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  • In the mid-'90s,


  • the CDC and Kaiser Permanente

    アメリカ疾病予防管理センターと カイザーパーマネンテは

  • discovered an exposure that dramatically increased the risk

    あるものに晒されるとアメリカでの トップ10死因のうち7つのリスクが

  • for seven out of 10 of the leading causes of death in the United States.


  • In high doses, it affects brain development,


  • the immune system, hormonal systems,

    免疫システム ホルモンシステム

  • and even the way our DNA is read and transcribed.

    そしてDNAの読み取りや 転写にも影響し

  • Folks who are exposed in very high doses


  • have triple the lifetime risk of heart disease and lung cancer

    心臓疾患や肺癌にかかるリスクが 生涯3倍にも高まり

  • and a 20-year difference in life expectancy.


  • And yet, doctors today are not trained in routine screening or treatment.

    しかし今日の医師はそれに対する一般的な スクリーニングや治療の訓練を受けていません

  • Now, the exposure I'm talking about is not a pesticide or a packaging chemical.

    今から私がお話しするその危険とは 殺虫剤や化学物質の事ではありません

  • It's childhood trauma.


  • Okay. What kind of trauma am I talking about here?

    さて どんなトラウマのことでしょうか

  • I'm not talking about failing a test or losing a basketball game.

    試験に落第したり バスケの試合に 負けたりすることについてではありません

  • I am talking about threats that are so severe or pervasive

    私がお話するのは 文字通り人を苛立たせ

  • that they literally get under our skin and change our physiology:

    私たちの生理機能を変えるような非常に 深刻であまねく広がっている

  • things like abuse or neglect,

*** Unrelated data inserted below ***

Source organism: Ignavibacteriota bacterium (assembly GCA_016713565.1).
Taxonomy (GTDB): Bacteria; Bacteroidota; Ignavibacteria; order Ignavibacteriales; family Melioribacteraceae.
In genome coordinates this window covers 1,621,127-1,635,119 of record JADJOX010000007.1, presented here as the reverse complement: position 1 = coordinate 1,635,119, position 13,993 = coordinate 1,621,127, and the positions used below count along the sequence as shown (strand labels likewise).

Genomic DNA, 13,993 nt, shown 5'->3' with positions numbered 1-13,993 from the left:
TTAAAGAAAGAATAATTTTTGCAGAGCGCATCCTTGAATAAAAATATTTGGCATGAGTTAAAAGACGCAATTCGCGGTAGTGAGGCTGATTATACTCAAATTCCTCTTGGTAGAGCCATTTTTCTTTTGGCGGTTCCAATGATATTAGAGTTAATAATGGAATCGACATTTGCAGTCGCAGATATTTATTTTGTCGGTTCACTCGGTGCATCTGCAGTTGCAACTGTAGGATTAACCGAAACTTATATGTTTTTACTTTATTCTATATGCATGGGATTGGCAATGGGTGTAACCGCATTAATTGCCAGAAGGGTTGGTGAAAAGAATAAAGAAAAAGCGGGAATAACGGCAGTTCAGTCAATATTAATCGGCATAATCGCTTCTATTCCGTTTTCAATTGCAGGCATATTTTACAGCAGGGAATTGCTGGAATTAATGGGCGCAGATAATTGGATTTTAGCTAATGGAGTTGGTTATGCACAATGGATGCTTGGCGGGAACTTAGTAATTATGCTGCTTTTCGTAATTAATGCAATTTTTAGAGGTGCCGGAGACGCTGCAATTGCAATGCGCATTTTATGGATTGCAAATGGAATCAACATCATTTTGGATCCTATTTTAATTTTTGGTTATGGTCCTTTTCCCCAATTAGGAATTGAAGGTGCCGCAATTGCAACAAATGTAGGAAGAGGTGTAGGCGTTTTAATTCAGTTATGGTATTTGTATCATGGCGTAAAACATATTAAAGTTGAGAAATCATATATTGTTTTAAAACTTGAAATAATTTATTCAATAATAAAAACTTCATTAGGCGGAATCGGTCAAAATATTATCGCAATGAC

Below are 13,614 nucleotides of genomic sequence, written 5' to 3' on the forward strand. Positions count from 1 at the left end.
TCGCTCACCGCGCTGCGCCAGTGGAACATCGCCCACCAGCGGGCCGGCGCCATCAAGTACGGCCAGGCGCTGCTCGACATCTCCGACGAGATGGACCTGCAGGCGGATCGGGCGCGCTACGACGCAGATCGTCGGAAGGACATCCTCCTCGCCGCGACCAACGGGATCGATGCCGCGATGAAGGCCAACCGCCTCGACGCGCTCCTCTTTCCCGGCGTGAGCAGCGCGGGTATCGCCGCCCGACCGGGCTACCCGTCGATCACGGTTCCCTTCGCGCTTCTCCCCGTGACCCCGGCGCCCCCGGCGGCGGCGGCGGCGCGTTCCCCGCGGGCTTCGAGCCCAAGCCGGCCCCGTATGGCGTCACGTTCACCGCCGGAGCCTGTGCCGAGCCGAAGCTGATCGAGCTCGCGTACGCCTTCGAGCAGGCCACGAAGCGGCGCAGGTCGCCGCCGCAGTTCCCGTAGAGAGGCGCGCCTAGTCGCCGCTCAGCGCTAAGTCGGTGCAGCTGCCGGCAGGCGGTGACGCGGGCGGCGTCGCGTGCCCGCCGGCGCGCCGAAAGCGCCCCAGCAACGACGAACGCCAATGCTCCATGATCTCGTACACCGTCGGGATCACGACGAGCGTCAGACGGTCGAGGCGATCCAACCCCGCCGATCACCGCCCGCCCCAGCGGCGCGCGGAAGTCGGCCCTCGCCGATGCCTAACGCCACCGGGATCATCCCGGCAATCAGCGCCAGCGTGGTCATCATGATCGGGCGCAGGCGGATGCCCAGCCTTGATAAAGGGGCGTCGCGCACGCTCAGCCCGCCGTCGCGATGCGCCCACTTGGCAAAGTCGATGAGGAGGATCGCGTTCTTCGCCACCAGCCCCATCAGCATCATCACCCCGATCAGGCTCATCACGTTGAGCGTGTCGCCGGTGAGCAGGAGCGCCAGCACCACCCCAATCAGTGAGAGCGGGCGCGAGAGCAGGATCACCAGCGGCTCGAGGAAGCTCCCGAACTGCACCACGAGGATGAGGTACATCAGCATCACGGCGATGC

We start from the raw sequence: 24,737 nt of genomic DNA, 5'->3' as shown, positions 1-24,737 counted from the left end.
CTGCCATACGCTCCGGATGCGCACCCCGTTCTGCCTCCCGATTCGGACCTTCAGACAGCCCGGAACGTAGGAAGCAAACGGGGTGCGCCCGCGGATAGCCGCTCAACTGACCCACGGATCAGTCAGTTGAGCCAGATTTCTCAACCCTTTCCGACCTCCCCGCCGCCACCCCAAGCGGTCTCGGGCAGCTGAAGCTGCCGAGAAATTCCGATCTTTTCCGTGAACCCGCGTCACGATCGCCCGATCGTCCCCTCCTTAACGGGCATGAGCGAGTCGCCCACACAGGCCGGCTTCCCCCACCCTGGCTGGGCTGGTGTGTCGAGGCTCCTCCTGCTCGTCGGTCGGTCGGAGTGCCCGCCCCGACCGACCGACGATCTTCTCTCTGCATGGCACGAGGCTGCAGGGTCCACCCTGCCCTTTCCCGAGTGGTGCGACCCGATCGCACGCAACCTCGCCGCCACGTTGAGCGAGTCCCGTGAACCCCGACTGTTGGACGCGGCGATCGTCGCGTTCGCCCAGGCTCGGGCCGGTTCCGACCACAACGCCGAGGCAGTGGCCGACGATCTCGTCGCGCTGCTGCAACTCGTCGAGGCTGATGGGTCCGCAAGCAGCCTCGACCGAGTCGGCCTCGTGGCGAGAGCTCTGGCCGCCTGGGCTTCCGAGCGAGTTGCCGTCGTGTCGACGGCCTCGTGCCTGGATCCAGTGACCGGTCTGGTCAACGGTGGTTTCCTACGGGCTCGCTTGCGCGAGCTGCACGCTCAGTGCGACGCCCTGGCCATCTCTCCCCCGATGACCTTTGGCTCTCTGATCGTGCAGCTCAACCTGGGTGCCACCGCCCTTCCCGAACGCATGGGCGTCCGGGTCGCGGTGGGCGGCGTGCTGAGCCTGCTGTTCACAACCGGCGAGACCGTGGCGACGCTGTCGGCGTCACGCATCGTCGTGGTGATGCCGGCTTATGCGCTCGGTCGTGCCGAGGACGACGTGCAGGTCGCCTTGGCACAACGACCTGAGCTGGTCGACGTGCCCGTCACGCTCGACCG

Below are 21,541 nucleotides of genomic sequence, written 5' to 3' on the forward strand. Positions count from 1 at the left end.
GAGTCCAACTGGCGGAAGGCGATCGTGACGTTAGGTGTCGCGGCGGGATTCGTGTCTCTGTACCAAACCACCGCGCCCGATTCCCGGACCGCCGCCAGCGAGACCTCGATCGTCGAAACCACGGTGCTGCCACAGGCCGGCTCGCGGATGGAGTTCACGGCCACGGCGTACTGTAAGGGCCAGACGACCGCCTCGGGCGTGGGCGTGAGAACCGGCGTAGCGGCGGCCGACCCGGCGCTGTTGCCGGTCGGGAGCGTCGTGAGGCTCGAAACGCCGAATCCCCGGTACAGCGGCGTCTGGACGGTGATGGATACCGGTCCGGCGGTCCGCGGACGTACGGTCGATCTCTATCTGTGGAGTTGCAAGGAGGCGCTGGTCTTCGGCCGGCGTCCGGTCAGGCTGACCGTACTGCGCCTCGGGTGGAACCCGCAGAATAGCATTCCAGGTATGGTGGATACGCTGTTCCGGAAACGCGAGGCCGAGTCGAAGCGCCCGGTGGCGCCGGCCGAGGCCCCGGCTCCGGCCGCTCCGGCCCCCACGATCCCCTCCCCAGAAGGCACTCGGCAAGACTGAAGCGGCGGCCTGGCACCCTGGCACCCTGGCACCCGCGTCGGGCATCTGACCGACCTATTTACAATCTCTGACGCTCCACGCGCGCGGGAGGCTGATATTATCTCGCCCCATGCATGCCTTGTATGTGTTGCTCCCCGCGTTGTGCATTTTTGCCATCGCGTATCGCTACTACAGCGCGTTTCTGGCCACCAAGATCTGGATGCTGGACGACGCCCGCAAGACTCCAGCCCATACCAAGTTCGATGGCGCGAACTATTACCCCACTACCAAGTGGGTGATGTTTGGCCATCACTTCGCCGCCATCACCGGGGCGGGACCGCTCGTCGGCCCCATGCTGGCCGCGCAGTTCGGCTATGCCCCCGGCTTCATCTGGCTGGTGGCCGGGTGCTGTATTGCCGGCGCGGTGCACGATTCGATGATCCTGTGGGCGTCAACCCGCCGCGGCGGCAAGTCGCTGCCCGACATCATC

• or growing up with a parent who struggles with mental illness

    精神病に苦しんだり薬物依存の 親の下で育つといった

  • or substance dependence.


  • Now, for a long time,


  • I viewed these things in the way I was trained to view them,

    私は訓練された通りに 物事を見ていました

  • either as a social problem -- refer to social services --


  • or as a mental health problem -- refer to mental health services.

    精神衛生問題は精神病院に 委ねられるというようにです

  • And then something happened to make me rethink my entire approach.

    そしてその後 自分のアプローチ全体を 考え直す出来事が起こったのです

  • When I finished my residency,


  • I wanted to go someplace where I felt really needed,


  • someplace where I could make a difference.


  • So I came to work for California Pacific Medical Center,

    そこで私は北カリフォルニアで 最も優れた私立の病院である

  • one of the best private hospitals in Northern California,

    カリフォルニアパシフィック メディカルセンターで働き 同時に

  • and together, we opened a clinic in Bayview-Hunters Point,

    ベイビューハンターズポイントに 医院を開設することにしました

  • one of the poorest, most underserved neighborhoods in San Francisco.

    そこは サンフランシスコで 最も貧しく 医療サービスが十分でない地区の一つでした

  • Now, prior to that point,


  • there had been only one pediatrician in all of Bayview

    ベイビューに 小児科医は たった一人しかいませんでした

  • to serve more than 10,000 children,


  • so we hung a shingle, and we were able to provide top-quality care

    そこで私たちは大きな看板を掛け 支払能力にかかわらず

  • regardless of ability to pay.


  • It was so cool. We targeted the typical health disparities:

    とても上手く行きました 私たちは典型的な 健康格差をなくす事

  • access to care, immunization rates, asthma hospitalization rates,

    つまり受診率 ワクチン接種率 喘息の入院率を上げる事を目標にしました

  • and we hit all of our numbers.


  • We felt very proud of ourselves.

    私たちは自らをとても 誇らしく思っていました

  • But then I started noticing a disturbing trend.

    しかしその時 気がかりな傾向に 気づき始めました

  • A lot of kids were being referred to me for ADHD,

    多くの子供たちが 注意欠陥多動性障害 つまり

  • or Attention Deficit Hyperactivity Disorder,

    ADHDの事で 紹介を受けるようになったのです

  • but when I actually did a thorough history and physical,

    しかし実際 十分に病歴を調べ 十分に診察を行うと